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Bike fit analysis: With Gale Anderson and Liz Gilbert


Last Saturday, Gale Anderson and Liz Gilbert, physical therapists from Therapeutic Associates, Mt. Spokane Physical Therapy, spent a part of their Saturday with me to analyze my position and body mechanics on my bike. For the last couple of months, I have been working through rehabilitation for unremitting knee pain, and I wanted to rule out any kind of alignment on the bike that may be causing or exacerbating the discomfort I feel in my knee.


Upon arriving, Liz helped me set up my bike on the trainer, and I proceeded to warm up until Gale arrived. Once he pulled out his measuring tool—a device physical therapists like to call a goniometer—he took measurements from the side: shoulder-to-trunk and knee-to-hip angles, among others. Liz set up a laser beam in front of me that spanned the distance from the middle of my cleat to my knee so they could videotape the amount of deviation from that beam through each pedal stroke. When the video was delayed and replayed, my right knee tended to cross midline far more than my left one did. This surprised us all, considering I have sought Gale’s help for the last 2 months to address left knee pain.

Gale had me increase my resistance to see how my form changed. Under a greater load to push during both seated and standing positions, he and Liz observed even greater deviation of my right knee, as it tended to almost hit my top tube.

Several reasons may explain why my right knee tends to fall more medially than my left. First, it could simply be the way I’m structurally made. In this case, Gale could make some adjustments on the bike to better tailor my body position. Second, my hip abductors could stand to use some strengthening. In all honesty, many runners and cyclists struggle with knee, sciatic, and back pain as a result of weak hip abductors. This essential muscle group works to control hip movement by acting as important stabilizers, especially upon footfall while running. In cycling (and running) weak hips oftentimes cause the knees to fall inward and create increased strain on soft tissue structures found in the medial knee.

The third reason could be related to foot pronation. Gale had me stand in front of him to assess how much the arches along the medial borders of my feet fell toward the ground. While foot pronation in certain parts of the gait cycle (especially footfall in running) is normal, the small intrinsic muscles of the feet must contract adequately during the push-off phase of gait (or the downward pedal stroke during cycling) to prevent poor body alignment higher up the kinetic chain (i.e. the ankle, knee, and hip).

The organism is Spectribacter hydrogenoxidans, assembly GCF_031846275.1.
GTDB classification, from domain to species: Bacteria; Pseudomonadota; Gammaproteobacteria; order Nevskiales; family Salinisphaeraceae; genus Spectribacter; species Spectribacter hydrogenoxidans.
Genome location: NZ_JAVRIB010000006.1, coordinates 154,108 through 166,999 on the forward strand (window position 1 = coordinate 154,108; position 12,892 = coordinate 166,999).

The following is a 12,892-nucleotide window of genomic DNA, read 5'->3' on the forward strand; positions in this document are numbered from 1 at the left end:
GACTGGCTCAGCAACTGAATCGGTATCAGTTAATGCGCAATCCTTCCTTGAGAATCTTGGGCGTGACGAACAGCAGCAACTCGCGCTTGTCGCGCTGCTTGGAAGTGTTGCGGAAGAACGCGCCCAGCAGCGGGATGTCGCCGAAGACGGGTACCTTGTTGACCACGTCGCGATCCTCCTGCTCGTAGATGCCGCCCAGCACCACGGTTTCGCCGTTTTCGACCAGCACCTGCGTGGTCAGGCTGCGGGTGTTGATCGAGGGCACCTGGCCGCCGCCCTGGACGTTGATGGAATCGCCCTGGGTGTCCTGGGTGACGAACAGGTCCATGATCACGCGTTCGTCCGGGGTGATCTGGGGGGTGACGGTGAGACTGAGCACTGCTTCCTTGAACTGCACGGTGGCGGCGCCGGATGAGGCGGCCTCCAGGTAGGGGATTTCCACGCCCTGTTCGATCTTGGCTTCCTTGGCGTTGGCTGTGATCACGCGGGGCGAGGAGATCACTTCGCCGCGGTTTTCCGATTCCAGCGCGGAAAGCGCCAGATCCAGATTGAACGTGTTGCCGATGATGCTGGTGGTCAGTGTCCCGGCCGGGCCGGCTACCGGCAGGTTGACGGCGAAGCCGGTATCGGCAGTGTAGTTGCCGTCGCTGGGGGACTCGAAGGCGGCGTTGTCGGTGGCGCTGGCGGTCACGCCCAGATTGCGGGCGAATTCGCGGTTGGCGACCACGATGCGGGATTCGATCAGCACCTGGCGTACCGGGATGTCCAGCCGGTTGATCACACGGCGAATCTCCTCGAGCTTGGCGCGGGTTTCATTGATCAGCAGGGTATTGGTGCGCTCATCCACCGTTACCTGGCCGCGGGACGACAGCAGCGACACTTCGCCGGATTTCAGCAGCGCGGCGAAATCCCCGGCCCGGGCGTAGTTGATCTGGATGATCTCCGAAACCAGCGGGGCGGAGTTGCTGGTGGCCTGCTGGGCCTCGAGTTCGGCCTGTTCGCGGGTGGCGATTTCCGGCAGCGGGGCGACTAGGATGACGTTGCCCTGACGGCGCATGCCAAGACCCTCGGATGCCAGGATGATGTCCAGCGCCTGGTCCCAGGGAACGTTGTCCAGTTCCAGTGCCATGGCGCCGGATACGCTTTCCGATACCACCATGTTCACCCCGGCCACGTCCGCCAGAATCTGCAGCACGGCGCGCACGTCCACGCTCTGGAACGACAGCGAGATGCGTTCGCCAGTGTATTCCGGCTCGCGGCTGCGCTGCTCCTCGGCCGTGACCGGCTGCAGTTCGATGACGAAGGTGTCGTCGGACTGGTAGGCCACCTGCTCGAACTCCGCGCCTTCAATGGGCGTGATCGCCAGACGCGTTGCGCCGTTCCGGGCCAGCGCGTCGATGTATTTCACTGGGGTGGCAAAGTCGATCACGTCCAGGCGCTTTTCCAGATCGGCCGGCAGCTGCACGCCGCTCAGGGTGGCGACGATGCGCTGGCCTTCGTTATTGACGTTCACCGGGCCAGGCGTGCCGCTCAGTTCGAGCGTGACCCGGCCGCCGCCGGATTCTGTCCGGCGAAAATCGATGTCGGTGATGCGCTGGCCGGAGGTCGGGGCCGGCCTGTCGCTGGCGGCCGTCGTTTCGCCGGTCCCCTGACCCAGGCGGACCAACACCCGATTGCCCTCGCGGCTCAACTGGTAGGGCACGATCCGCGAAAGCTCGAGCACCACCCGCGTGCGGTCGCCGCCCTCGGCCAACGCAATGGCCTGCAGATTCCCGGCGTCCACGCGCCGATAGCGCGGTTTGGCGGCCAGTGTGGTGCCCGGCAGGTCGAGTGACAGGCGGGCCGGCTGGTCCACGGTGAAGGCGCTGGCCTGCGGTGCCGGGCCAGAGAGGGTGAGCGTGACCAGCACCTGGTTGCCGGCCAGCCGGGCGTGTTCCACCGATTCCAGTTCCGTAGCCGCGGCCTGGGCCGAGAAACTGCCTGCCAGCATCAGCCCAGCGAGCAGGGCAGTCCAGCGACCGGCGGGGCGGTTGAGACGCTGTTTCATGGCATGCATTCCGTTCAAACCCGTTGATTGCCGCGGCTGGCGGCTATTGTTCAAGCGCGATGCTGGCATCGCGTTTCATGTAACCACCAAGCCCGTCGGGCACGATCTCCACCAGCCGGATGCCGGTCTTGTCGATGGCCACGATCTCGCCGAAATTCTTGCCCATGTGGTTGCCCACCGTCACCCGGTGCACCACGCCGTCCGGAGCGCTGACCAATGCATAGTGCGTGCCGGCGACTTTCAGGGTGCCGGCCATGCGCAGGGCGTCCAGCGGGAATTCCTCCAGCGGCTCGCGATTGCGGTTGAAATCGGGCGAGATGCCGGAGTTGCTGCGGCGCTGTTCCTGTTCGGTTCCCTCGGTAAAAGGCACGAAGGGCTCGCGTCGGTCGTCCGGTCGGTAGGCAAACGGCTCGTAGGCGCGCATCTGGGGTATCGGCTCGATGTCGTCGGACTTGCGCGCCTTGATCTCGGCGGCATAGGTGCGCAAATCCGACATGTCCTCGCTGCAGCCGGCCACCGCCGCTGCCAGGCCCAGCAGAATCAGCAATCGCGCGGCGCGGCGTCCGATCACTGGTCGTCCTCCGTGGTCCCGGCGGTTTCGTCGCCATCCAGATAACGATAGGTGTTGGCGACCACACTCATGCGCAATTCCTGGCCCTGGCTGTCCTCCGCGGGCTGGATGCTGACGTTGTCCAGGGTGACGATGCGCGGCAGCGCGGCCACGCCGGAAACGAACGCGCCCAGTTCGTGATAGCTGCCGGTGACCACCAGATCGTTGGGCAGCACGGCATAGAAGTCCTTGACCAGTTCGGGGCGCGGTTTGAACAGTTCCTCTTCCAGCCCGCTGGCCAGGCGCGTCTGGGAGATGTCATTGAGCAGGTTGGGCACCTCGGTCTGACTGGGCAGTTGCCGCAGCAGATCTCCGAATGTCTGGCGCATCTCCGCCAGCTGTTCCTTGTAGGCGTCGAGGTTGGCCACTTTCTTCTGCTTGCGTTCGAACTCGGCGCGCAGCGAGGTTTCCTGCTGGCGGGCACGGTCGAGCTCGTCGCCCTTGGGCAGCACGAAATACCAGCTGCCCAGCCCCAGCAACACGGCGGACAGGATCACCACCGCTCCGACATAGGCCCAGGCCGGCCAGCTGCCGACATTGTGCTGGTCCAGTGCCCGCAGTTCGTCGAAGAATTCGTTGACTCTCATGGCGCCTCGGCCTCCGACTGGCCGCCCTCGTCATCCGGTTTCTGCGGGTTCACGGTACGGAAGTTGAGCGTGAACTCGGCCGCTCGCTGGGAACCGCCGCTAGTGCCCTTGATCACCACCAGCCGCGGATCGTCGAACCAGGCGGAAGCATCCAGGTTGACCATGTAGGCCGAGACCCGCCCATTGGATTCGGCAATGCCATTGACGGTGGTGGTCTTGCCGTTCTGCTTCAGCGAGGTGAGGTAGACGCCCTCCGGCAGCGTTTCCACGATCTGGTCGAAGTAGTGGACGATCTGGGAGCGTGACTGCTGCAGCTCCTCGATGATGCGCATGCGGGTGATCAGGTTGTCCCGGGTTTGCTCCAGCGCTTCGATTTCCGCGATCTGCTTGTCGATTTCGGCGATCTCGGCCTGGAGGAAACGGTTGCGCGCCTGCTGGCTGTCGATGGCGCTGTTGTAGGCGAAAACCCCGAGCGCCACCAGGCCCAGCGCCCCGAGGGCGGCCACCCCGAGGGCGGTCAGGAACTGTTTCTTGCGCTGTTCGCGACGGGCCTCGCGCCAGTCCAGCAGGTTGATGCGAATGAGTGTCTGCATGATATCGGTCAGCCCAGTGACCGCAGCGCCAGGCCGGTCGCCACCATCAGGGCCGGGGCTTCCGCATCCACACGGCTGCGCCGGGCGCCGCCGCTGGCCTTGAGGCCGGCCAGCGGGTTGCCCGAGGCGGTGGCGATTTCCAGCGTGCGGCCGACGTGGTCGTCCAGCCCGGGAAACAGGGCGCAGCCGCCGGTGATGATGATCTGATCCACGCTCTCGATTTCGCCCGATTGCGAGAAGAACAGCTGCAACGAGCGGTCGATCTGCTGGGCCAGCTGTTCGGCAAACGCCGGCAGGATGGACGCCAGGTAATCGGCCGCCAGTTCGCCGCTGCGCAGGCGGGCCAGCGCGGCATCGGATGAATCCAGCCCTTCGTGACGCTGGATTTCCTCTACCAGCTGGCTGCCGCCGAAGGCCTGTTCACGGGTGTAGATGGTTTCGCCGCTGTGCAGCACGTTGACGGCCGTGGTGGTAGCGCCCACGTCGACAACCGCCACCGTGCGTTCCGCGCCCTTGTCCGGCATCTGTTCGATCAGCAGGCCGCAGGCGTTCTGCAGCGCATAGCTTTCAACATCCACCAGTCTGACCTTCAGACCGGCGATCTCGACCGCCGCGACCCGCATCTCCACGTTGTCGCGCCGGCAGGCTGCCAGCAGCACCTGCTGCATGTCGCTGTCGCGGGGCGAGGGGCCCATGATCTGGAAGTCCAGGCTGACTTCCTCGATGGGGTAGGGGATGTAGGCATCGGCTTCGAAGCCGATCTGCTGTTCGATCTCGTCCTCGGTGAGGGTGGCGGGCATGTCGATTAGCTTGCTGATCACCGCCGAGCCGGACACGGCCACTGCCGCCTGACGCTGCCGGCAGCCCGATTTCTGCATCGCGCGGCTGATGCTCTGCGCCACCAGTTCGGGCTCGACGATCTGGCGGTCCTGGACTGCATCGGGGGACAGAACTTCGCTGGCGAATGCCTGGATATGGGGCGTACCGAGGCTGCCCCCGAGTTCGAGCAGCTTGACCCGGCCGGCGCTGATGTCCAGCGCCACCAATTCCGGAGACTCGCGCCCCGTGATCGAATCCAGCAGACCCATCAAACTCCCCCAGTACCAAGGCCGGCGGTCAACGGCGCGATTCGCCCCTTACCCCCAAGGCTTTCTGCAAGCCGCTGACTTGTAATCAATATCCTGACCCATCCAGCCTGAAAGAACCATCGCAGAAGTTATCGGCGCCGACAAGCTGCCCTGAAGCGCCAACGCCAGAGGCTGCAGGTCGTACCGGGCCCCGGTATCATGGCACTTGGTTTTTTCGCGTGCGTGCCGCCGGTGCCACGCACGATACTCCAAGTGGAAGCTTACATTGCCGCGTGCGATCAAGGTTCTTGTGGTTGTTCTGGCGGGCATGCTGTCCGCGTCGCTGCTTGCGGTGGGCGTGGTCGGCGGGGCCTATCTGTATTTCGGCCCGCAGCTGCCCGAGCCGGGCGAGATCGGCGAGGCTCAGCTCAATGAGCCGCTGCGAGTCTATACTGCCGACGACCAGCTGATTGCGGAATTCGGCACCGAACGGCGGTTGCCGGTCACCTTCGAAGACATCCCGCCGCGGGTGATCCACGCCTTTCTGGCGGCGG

My right arch fell closer to the ground during standing than my left one did, suggesting its weakness may be contributing to the poor alignment of my right knee, which may mean my left knee could be compensating for my right, hence a potential reason for left knee pain. I can blame my knee pain on one or several reasons. Yet you’ll soon frustrate yourself to no end, and you’ll realize what makes the work of a physical therapist so challenging. You can go around in circles to try to find the answer or reason for an injury, but you’ll soon realize how every joint, every muscle attached to each joint, and every movement you make impacts every other joint and every other muscle attached to each and every other joint. (In school they taught us the benefits of “stress management.”)


While not the ultimate solution, Gale unscrewed the cleats on the bottom of my cycling shoes and inserted a plastic wedge whose medial surface (the side that goes under my big toe) is slightly thicker than the lateral one. If nothing else, it will encourage me to shift some weight toward the lateral side of my foot in an effort to minimize the amount of downward motion that occurs in my medial arch. (Balance exercises on a Bosu ball, Dynadisk, or foam mat might be better alternatives for a long-term solution in an effort to strengthen the muscles in my feet and lower legs.


Gale and Liz don’t consider what they do a typical “bike fit.” While they can analyze the fit and take the measurements, Gale admits he doesn’t have all the tools needed to make the big adjustments he can suggest his patient make. What he can do, however, is use his extensive knowledge of anatomy and biomechanics to tweak a cyclist’s position on the bike in an effort to remediate a nagging pain or discomfort experienced on and/or off the bike. He can also assess how someone rides to determine what personalized adjustments he might need to make for his patient.

You can visit Mt. Spokane Physical Therapy’s website HERE

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